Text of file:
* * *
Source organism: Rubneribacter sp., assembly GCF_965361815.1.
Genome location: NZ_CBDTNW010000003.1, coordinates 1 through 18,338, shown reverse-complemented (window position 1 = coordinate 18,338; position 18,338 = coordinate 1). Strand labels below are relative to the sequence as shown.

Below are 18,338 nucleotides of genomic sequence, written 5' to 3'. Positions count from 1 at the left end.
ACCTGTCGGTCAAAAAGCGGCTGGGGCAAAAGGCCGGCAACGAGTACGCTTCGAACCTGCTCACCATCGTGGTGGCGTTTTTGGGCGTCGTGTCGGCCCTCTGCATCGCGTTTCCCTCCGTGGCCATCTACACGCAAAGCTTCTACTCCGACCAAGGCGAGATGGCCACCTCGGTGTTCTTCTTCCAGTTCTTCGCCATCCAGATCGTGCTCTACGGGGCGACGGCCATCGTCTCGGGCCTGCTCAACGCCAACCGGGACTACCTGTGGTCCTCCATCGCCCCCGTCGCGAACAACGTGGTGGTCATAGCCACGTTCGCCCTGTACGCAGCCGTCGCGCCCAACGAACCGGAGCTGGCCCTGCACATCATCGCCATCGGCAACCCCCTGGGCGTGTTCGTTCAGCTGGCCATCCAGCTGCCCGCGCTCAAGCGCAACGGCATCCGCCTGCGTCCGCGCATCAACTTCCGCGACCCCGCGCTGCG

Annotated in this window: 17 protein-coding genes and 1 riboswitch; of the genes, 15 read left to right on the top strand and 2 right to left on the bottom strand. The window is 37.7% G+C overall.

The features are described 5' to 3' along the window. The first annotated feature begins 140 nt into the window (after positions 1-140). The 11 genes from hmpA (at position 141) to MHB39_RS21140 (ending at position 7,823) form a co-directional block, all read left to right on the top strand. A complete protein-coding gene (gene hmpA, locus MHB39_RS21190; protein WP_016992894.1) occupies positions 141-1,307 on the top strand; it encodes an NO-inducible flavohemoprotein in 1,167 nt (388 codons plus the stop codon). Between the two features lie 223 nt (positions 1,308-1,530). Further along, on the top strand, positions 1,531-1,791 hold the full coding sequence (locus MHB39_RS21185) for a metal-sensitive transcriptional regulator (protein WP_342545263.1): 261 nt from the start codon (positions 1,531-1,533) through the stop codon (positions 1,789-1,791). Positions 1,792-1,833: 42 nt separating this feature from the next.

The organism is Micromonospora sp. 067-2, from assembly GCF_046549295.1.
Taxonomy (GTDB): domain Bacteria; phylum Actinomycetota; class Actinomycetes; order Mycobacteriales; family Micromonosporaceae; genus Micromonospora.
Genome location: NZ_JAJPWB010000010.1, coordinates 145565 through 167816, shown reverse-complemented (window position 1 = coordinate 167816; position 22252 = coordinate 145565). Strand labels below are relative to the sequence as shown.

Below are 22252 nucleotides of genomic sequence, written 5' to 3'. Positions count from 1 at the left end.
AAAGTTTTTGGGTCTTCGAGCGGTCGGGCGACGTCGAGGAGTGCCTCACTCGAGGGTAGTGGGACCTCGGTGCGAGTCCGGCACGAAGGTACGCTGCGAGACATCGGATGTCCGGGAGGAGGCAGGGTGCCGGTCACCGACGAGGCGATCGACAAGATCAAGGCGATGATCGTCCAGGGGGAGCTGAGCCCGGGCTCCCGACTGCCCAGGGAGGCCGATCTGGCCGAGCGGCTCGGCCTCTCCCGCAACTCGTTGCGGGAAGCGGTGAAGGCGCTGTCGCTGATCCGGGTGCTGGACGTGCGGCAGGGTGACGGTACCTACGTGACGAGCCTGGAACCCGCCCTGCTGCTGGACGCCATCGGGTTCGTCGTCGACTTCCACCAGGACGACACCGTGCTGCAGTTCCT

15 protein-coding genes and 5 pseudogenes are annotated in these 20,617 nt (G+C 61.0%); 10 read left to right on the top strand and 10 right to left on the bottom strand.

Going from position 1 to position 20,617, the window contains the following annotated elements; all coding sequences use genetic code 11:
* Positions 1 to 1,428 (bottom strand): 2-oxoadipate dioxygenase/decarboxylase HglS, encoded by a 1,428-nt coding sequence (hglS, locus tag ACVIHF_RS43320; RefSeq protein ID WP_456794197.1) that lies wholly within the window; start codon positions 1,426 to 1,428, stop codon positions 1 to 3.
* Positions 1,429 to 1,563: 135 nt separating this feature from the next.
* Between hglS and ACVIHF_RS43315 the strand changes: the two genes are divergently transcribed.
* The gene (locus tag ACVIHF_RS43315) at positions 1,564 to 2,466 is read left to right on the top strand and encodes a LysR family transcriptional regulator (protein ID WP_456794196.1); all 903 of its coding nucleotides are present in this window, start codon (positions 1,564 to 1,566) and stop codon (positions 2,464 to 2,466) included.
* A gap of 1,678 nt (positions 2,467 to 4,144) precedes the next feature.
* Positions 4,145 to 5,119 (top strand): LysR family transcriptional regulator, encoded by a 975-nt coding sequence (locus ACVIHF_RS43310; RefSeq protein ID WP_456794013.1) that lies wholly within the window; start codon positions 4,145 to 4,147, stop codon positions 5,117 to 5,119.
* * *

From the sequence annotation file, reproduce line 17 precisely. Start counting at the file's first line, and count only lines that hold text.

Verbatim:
* The gene (locus tag ACVIHF_RS43315) at positions 1,564 to 2,466 is read left to right on the top strand and encodes a LysR family transcriptional regulator (protein ID WP_456794196.1); all 903 of its coding nucleotides are present in this window, start codon (positions 1,564 to 1,566) and stop codon (positions 2,464 to 2,466) included.